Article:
Northeast Community College To Construct A New Residence Hall On Its Norfolk Campus


Future home of new NECC dorm

NORFOLK – Northeast Community College will proceed with plans to address an on-going student housing shortage on its Norfolk campus.  At a meeting of the College Board of Governors Thursday, it was announced that Northeast will construct a new residence hall near two existing residence halls and two student apartments.

Last fall, the Board gave Dr. Michael Chipps, Northeast president, authority to negotiate a public-private partnership to finance the project.  “We have been looking at options to finance our pressing on-campus housing issues,” Chipps said. “After a careful study of the public-private model, including discussions with potential local investors, we have come to the conclusion that it is not financially viable to apply this concept to this particular project. Our thorough research has enabled us to realize that it will be more cost effective for the College to issue revenue bonds to build a new residence hall.”

Chipps stated that the Norfolk campus has had a pressing on-campus housing shortage for a number of years and now is the best time in the College’s history to increase capacity.  For example, at the start of the fall 2013 semester, over 715 students applied for 350 beds that currently occupy Northeast’s two dormitories, Simon and Burkhardt Halls, and the two student apartments.

“The College plans to complete selection processes for an architect and for a construction manager at risk,” said Lynne Koski, vice president of administrative services. She said plans call for an $11 million, 79,000 square foot residence hall which will be able to accommodate approximately 200 students. “The residence hall design includes suite-style units with a separate bedroom for each student.  This would be considered phase one of a two phase project.”

Board member Don Oelsligle of Tilden, said the work done by the administration to investigate the public-private partnership will pay dividends. “The efforts of the due diligence that have been done so far will lead to the most economical way to fund additional housing for the students, which is our first priority.”

Dirk Peterson of Norfolk, chairperson of the board’s facilities committee, said this project will help alleviate some of the housing issues currently in the city of Norfolk. “With projects like Tejas Tubular coming in, the city will need additional housing. New student housing will actually help the community since more of our students will be able to live on campus and not have to rent homes or apartments. This is an excellent time to do this project.”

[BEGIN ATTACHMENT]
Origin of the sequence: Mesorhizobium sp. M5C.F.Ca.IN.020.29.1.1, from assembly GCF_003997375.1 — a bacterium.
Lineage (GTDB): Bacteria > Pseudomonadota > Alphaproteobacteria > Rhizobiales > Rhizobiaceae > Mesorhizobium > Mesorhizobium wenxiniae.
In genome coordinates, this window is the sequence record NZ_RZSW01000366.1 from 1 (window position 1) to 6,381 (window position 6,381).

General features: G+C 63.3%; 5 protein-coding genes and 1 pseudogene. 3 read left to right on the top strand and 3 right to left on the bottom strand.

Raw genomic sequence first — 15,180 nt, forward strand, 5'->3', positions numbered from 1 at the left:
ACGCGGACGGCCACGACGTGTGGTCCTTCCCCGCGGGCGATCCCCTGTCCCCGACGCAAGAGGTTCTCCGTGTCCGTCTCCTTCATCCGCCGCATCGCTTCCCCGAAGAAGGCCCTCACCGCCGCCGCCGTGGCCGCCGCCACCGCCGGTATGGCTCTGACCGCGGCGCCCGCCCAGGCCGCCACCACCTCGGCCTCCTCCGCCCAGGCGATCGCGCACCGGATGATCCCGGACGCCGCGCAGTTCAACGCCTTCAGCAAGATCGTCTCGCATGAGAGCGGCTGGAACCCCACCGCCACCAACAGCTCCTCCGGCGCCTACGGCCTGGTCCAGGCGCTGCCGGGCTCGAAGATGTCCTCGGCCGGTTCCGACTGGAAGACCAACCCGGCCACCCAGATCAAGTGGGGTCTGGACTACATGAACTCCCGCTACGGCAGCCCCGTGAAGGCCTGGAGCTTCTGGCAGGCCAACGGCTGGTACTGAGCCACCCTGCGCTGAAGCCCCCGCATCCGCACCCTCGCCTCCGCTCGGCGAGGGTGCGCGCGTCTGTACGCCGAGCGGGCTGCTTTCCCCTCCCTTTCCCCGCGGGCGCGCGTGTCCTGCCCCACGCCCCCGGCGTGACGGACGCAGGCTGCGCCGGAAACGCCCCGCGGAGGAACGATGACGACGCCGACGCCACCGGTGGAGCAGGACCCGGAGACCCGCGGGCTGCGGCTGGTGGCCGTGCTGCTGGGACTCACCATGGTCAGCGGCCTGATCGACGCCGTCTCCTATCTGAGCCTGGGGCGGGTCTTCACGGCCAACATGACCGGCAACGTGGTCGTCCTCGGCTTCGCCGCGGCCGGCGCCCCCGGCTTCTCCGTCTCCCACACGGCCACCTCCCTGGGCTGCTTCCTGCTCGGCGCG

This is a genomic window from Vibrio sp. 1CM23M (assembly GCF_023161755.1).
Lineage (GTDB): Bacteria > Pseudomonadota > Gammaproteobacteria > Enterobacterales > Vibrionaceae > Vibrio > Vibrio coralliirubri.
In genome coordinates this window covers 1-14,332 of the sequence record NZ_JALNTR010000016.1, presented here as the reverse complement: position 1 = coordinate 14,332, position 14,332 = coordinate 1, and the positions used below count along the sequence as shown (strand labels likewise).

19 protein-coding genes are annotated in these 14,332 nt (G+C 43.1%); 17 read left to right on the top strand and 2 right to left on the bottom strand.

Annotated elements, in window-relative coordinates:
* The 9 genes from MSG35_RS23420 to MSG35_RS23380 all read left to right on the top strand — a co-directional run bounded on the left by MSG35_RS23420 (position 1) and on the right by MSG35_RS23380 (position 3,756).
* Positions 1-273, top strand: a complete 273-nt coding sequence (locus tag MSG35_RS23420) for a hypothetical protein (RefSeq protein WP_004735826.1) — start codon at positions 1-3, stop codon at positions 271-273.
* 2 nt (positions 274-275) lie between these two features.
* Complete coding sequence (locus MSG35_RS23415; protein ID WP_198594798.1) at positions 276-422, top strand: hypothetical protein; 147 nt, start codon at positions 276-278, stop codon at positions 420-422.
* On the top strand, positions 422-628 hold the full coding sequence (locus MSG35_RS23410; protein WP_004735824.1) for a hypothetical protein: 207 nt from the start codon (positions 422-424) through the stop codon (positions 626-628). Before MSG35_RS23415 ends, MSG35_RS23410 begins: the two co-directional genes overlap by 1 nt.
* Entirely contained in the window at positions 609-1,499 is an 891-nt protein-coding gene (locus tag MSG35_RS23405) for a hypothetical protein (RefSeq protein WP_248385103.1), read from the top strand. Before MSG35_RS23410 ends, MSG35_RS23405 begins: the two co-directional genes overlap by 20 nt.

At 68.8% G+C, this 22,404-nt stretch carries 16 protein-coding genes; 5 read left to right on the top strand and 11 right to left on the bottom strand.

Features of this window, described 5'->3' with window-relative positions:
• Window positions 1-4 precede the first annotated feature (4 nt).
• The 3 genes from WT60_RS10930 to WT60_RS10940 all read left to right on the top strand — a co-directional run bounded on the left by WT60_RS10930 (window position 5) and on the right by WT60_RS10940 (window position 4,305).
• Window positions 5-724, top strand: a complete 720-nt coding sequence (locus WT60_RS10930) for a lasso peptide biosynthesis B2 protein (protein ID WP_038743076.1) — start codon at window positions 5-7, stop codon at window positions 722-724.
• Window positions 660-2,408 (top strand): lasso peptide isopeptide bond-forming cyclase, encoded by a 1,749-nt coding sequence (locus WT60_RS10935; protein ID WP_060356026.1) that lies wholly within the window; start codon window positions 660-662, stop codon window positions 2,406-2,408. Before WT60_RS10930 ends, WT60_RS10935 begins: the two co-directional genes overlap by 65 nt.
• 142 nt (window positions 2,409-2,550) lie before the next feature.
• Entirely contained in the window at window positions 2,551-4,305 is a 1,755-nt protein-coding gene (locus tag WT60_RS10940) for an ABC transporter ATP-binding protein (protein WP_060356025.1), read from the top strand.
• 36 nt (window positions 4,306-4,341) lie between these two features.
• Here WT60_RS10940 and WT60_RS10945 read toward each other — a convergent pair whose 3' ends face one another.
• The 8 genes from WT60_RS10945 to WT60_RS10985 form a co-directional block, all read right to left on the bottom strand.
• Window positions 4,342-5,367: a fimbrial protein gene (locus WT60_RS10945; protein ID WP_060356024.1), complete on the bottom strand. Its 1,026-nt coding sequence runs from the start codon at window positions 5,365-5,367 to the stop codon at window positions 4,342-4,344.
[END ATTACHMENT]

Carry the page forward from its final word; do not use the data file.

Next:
Chipps said the Board of Governors is considerate of the cost to the students.  “So, it was important to dedicate a significant amount of time studying the public-private concept to make sure the College and our students will occupy a premium living facility and at a reasonable cost. Therefore, even though it will take us a little longer to construct the residence hall with revenue bonds, it is a better financial solution for our students and for the College.”

“This is not just about developing new residence halls. It has a ripple effect as to what residence halls mean to a college community,” Chipps said. “We want this process to be a long-term solution to the pressing housing needs at Northeast.  So, in addition to the residence halls, we are exploring the possibility of adding a new cafeteria to better serve the growing campus population.“

He said increasing housing opportunities as well as recreational and programming needs on campus are built on two priorities. “First is student life, which translates to taking good care of our students; and second is the growth of our college. Our number one priority is enrollment management, which gets at the heart of this concept.”

Chipps said he is pleased the College is taking steps to provide students with additional living opportunities on campus. “We have expanded Northeast over the years with new facilities to meet programming needs. Now, the College is taking action to even better meet the needs of our highest priority – our students.”

Construction on the new residence hall could begin later this year with occupancy by January 2016.